As lockdowns ease and domestic business travel resumes, train travel is widely tipped to play a bigger part in many corporate travel programmes, and rightly so. Here are some of the major trends and issues travel buyers should be aware of.
Let’s get digital
Way before the pandemic there was a shift to digitisation within UK rail, in some ways playing catch up with the rest of the world. When I say digital, I don’t mean simply moving away from those orange tickets, it’s about the use of information pre, during and post rail travel in equal measure.
Information, such as how busy is my train or station, where to stand on platforms and information on assurance and performance, are all there to be utilised and integrated into the business traveller experience.
Meanwhile the rollout of eTickets across the rail network has been supercharged, although some of the basics still need attention. For one, the ability to validate the ‘scanning’ of an eTicket is a must for Duty of Care and for agencies to be able to perform support functions such as automated refunds.
All operators have DfT oversight under new commercial arrangements that came into play from 2020. This means operators will need to measure and illustrate customer satisfaction in order to ‘qualify’ for points to climb the ladder – and we all know what points mean, right?
Furthermore, many agencies have been capturing NPS and customer satisfaction scores and interacting with organisations on traveller sentiment whilst on the move, so there’s an opportunity to define how to collaborate with operators in a more structured fashion. Look out for ‘Wavelength’, which is the DfT-approved, industry-wide satisfaction framework.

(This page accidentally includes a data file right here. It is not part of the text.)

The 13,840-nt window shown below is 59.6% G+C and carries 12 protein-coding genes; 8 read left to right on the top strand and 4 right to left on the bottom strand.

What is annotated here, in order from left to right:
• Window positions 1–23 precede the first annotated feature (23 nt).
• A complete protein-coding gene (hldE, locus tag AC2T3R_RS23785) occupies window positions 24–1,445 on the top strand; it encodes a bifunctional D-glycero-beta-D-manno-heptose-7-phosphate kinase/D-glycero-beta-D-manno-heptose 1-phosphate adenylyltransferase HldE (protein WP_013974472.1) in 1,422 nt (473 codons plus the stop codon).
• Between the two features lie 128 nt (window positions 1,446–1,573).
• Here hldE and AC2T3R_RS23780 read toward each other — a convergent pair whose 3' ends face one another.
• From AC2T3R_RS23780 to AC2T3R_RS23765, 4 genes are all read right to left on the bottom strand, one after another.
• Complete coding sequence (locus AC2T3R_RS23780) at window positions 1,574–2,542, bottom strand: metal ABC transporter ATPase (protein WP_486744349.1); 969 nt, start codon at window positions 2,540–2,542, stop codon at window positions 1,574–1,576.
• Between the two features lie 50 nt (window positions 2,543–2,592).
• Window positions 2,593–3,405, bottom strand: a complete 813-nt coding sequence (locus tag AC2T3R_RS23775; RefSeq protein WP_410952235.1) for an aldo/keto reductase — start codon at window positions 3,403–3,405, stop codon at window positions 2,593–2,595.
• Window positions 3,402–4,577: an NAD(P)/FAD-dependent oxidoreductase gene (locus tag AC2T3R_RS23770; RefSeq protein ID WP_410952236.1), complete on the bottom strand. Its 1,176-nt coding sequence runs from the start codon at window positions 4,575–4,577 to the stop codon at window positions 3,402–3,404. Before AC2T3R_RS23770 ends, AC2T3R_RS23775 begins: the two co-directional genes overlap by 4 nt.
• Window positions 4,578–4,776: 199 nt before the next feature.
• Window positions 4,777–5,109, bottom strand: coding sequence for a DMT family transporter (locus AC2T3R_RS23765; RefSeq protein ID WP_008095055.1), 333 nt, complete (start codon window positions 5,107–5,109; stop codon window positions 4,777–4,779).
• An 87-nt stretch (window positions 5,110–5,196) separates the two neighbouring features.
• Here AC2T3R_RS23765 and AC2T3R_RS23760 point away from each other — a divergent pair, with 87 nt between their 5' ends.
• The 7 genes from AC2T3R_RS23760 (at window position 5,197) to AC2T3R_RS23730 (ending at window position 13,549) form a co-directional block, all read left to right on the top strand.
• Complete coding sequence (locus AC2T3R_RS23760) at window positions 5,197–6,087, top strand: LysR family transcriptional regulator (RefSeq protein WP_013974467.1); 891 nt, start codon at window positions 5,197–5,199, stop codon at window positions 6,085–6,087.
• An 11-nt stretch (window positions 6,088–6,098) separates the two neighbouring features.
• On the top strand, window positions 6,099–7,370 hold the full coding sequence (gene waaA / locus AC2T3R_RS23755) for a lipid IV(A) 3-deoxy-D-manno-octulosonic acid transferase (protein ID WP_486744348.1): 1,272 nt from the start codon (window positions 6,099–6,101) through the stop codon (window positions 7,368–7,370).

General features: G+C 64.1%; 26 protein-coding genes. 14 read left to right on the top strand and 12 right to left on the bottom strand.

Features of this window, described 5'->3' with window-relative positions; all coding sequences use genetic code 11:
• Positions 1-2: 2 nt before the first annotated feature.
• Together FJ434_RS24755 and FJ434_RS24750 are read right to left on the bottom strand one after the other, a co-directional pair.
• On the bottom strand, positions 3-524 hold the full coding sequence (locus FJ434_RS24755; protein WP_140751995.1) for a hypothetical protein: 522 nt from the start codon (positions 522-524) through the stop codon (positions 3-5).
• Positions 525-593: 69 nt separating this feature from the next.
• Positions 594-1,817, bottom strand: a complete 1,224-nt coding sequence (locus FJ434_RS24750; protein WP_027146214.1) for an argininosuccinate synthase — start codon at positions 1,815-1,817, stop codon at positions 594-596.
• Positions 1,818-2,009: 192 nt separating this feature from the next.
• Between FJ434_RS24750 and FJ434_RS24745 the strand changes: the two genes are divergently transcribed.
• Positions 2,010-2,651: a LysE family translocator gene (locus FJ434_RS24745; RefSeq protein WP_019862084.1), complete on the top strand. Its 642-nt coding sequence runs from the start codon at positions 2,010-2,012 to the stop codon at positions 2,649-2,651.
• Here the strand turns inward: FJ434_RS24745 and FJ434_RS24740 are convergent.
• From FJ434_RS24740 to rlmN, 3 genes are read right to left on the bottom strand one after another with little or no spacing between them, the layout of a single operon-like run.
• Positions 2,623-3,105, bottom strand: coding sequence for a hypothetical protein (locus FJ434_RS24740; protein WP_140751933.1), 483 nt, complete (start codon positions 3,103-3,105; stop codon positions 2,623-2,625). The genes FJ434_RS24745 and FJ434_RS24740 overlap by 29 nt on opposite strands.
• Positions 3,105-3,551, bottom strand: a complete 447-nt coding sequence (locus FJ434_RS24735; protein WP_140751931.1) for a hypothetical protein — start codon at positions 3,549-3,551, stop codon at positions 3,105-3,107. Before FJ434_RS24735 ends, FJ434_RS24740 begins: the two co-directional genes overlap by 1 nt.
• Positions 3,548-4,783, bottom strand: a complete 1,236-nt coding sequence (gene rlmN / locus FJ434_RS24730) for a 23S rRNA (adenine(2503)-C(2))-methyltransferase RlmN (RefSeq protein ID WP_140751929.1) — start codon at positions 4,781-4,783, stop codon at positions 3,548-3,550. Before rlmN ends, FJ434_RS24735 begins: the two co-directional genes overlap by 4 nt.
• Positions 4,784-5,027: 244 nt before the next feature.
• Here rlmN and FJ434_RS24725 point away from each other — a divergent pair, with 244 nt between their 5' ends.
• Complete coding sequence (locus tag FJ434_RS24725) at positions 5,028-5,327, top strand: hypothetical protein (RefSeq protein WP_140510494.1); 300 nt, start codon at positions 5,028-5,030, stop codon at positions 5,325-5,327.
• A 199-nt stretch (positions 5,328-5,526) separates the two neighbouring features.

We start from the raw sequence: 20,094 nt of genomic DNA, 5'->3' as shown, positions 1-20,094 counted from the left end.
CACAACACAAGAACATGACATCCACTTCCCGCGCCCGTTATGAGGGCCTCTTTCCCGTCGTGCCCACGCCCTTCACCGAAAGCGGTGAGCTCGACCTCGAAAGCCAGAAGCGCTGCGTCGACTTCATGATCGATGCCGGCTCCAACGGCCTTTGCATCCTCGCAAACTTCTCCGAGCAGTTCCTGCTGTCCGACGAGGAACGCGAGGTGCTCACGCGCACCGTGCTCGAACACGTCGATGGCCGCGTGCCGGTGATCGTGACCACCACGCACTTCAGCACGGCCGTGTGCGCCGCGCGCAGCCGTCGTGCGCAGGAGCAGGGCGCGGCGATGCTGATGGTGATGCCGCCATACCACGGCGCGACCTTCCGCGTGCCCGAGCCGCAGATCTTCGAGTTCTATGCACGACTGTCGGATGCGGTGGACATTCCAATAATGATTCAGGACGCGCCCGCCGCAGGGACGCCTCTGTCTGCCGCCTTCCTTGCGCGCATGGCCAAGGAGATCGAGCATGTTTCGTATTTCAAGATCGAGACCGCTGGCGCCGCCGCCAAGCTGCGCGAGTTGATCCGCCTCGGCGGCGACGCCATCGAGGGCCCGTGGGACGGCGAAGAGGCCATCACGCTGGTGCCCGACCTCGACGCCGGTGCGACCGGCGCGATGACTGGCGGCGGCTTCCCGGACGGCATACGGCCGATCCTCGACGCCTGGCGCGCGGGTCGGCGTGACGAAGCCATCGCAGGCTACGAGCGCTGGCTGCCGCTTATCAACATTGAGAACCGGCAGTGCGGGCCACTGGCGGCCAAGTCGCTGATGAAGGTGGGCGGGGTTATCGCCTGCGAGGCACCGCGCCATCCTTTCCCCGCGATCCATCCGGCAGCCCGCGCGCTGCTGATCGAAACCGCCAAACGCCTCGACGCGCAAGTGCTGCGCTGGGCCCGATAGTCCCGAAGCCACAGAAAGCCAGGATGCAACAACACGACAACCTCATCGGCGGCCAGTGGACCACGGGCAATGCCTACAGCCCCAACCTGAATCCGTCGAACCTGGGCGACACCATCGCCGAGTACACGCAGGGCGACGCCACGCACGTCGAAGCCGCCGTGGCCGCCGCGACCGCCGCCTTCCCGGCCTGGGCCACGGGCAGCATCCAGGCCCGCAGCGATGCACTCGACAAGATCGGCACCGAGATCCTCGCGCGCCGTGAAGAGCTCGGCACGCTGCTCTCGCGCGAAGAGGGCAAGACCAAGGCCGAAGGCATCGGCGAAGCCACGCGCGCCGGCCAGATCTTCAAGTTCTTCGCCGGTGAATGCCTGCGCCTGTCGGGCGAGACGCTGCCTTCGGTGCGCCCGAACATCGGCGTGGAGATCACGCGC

60 million and counting
That’s the number of fare and journey combinations in the UK alone. Yikes, no wonder UK rail is confusing. The industry is getting poised to look at rail fares and pricing (including the headache of split ticketing) through a formal consultation. We should all be getting ready to add our views and insight. Be vocal.
For years, both corporates and TMCs have been frustrated about why flexibility comes at a super high premium, and why buying the most expensive rail fare doesn’t even guarantee a seat. These are challenges that need to be resolved once and for all. Inventory technology for rail has been upgraded and there are a number of opportunities to move distribution to a more personalised framework, ensuring more relevant fares, pricing and business traveller products.
All the ‘ilities’
Rail is a posterchild not just for sustainability but also for productivity, suitability, accessibility and flexibility. Rebuilding travel volumes both by profile and spend is happening with carbon neutrality at its core. This is great news, so let’s not get seduced by other modes of transport that may give the impression of feeling safer or giving you bonus points.
Rail oozes confidence and assurances that other modes cannot offer consistently. Measuring the ROI of travel is a hot topic and the threshold to travel needs to be validated with rigour. Rail is a smart choice that can be measured with ease and fewer touchpoints. Let’s move to a deeper conversation.
Death of the commute
We all love routine, right, but not Monday to Friday. Believe it or not, this isn’t a pandemic phenomenon. Back in 2018, with commuter traffic falling, the rail industry stood back to reflect. Movement of staff to home based or virtual has long been a strategy for many organisations as they evaluate the ‘seat cost’ of their office space. Later this year we’ll see the launch of Flexi Season Tickets.
Technology and cloud-based services mean you can work from anywhere, so why the need to commute daily on a full-fat season ticket? There isn’t! With many employers now switching contracts to home based comes an opportunity to aggregate business commuter spend with rail spend.
Have a holistic discussion with your TMC and operators to ensure there’s a smarter customer experience and service on offer.
Main image: iStock.com/teekid